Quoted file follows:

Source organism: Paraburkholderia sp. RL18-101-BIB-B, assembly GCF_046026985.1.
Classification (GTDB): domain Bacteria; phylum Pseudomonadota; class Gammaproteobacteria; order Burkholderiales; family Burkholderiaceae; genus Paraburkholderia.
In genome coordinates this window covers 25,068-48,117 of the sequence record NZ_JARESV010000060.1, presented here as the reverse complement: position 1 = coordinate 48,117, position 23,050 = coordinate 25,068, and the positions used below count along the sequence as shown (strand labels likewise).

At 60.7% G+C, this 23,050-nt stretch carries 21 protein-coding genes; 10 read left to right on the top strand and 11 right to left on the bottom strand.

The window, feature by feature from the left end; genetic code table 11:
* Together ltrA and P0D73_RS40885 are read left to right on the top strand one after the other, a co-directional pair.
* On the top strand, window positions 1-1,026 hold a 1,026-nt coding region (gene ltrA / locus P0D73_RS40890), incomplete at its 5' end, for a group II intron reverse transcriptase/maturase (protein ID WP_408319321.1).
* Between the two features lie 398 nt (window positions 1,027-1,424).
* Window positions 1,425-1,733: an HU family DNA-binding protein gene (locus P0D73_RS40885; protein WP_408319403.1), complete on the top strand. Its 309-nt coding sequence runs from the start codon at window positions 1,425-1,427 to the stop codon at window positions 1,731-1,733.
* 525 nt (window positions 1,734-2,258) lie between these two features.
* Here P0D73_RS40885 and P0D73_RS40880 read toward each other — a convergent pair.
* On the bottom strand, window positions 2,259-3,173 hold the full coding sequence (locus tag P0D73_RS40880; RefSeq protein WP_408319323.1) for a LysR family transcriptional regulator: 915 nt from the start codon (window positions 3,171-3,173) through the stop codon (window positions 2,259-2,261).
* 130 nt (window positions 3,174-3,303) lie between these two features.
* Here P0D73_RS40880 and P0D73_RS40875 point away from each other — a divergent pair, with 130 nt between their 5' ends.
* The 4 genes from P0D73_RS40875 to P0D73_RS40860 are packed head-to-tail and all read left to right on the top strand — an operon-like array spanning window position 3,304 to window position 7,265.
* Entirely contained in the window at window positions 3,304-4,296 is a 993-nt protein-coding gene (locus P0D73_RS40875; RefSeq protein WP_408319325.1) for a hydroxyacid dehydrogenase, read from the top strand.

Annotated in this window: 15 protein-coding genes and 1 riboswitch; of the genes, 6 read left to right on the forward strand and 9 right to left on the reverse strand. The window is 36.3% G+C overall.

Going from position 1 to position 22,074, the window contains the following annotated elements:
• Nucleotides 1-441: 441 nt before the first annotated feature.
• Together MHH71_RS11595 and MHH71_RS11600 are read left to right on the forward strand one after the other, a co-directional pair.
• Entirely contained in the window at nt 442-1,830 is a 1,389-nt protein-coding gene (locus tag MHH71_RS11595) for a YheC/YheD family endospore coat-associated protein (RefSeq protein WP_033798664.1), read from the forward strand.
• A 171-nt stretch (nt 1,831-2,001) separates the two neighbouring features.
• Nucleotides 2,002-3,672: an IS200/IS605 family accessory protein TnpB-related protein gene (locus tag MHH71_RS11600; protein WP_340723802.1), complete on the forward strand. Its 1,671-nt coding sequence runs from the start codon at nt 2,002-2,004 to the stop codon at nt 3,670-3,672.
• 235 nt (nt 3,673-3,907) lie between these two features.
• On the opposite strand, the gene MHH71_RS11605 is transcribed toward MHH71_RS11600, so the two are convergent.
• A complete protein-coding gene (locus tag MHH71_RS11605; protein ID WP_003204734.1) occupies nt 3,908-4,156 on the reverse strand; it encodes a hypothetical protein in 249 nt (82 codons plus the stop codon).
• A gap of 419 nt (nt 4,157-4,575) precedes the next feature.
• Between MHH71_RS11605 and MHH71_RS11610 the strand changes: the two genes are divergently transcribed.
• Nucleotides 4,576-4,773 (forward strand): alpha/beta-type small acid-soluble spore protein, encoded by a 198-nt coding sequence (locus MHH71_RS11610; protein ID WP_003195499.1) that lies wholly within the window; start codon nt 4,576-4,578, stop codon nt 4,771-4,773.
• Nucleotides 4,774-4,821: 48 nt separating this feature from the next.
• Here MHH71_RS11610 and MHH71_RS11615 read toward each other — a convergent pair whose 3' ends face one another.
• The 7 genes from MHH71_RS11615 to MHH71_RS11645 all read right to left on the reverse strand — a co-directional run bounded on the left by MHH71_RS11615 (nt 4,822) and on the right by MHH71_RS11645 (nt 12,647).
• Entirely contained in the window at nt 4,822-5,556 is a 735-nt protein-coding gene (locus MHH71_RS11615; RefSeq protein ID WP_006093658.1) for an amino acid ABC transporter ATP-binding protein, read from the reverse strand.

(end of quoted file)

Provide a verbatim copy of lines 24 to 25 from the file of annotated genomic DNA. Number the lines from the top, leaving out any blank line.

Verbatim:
• 235 nt (nt 3,673-3,907) lie between these two features.
• On the opposite strand, the gene MHH71_RS11605 is transcribed toward MHH71_RS11600, so the two are convergent.